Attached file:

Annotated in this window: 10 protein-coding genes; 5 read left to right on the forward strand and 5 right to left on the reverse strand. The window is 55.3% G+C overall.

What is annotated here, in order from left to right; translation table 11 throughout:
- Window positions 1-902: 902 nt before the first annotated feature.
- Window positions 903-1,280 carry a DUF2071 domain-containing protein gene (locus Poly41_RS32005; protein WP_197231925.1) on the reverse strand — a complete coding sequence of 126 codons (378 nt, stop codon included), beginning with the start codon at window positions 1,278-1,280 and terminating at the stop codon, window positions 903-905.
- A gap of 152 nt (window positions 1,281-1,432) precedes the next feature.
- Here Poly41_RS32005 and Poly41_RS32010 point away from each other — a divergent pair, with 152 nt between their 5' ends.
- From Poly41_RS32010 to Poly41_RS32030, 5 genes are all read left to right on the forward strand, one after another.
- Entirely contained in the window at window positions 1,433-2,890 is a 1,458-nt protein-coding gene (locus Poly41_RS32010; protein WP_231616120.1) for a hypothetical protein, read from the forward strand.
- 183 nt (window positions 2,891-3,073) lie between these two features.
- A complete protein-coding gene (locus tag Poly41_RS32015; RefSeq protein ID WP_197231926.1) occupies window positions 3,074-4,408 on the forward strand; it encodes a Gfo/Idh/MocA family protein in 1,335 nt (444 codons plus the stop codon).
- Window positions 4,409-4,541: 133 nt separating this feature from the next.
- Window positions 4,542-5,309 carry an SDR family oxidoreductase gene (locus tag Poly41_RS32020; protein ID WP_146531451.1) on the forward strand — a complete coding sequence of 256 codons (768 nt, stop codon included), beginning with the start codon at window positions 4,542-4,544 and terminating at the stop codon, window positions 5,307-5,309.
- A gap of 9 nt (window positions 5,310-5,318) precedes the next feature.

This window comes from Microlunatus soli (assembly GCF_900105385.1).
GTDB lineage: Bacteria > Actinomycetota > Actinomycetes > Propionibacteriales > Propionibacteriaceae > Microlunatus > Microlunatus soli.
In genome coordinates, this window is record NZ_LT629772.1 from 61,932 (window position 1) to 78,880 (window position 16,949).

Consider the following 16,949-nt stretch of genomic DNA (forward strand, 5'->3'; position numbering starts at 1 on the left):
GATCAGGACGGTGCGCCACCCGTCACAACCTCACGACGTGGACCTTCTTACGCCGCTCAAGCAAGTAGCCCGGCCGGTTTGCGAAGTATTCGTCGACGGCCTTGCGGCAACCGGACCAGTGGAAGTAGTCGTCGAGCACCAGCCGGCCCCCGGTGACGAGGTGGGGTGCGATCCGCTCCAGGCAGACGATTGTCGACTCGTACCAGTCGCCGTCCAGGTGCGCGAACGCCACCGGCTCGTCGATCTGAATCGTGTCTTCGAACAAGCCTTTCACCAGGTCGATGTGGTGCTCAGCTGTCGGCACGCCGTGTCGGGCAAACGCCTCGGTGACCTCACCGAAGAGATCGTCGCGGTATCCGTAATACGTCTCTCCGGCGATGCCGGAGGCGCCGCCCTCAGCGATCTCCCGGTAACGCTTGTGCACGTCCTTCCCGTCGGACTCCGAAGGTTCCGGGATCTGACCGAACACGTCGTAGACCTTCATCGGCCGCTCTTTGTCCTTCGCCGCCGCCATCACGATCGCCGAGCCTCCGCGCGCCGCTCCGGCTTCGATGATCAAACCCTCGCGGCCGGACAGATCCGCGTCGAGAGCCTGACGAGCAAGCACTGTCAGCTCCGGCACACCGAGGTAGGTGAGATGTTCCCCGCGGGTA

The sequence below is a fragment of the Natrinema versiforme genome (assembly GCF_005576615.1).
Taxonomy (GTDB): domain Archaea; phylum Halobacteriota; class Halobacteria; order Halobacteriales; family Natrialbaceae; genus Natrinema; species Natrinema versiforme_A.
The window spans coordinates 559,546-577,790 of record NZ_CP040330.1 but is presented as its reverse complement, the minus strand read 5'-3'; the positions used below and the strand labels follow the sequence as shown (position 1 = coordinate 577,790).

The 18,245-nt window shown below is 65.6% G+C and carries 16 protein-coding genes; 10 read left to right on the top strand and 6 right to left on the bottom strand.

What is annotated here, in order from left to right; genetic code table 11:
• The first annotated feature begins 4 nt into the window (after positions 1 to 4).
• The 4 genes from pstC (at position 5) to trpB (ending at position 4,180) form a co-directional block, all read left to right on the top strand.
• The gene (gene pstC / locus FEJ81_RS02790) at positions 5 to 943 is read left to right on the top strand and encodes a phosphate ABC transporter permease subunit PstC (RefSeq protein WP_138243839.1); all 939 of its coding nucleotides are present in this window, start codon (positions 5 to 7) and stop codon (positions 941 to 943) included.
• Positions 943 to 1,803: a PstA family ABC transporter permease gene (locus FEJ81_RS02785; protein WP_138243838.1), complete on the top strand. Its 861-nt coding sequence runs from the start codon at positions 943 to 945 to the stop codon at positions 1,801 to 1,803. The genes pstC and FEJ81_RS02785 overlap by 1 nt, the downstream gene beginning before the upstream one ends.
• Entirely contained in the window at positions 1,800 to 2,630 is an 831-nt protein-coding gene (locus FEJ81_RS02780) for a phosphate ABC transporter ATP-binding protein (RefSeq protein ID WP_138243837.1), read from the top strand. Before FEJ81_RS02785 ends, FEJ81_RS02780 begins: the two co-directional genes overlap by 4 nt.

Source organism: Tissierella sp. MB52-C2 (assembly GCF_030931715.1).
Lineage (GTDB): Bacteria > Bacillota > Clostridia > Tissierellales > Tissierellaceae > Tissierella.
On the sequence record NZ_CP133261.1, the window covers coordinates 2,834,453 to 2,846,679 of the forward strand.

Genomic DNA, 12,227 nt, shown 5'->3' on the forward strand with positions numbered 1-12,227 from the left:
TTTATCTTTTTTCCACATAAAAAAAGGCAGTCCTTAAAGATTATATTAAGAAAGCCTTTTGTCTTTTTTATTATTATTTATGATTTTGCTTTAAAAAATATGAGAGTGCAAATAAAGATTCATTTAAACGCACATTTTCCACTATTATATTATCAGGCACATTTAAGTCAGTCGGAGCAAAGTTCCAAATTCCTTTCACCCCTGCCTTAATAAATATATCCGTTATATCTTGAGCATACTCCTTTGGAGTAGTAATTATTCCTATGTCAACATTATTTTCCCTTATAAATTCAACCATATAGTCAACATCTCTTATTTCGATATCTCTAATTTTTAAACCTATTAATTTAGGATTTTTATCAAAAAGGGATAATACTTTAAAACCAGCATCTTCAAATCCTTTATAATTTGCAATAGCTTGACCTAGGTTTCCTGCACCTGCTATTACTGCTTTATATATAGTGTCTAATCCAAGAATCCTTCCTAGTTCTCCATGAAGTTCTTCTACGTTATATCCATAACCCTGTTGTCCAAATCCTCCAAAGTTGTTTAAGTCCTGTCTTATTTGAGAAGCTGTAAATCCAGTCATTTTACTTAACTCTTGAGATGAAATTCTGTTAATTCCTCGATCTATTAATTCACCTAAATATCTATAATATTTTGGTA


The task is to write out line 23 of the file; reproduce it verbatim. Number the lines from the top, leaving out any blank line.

What is annotated here, in order from left to right; genetic code table 11: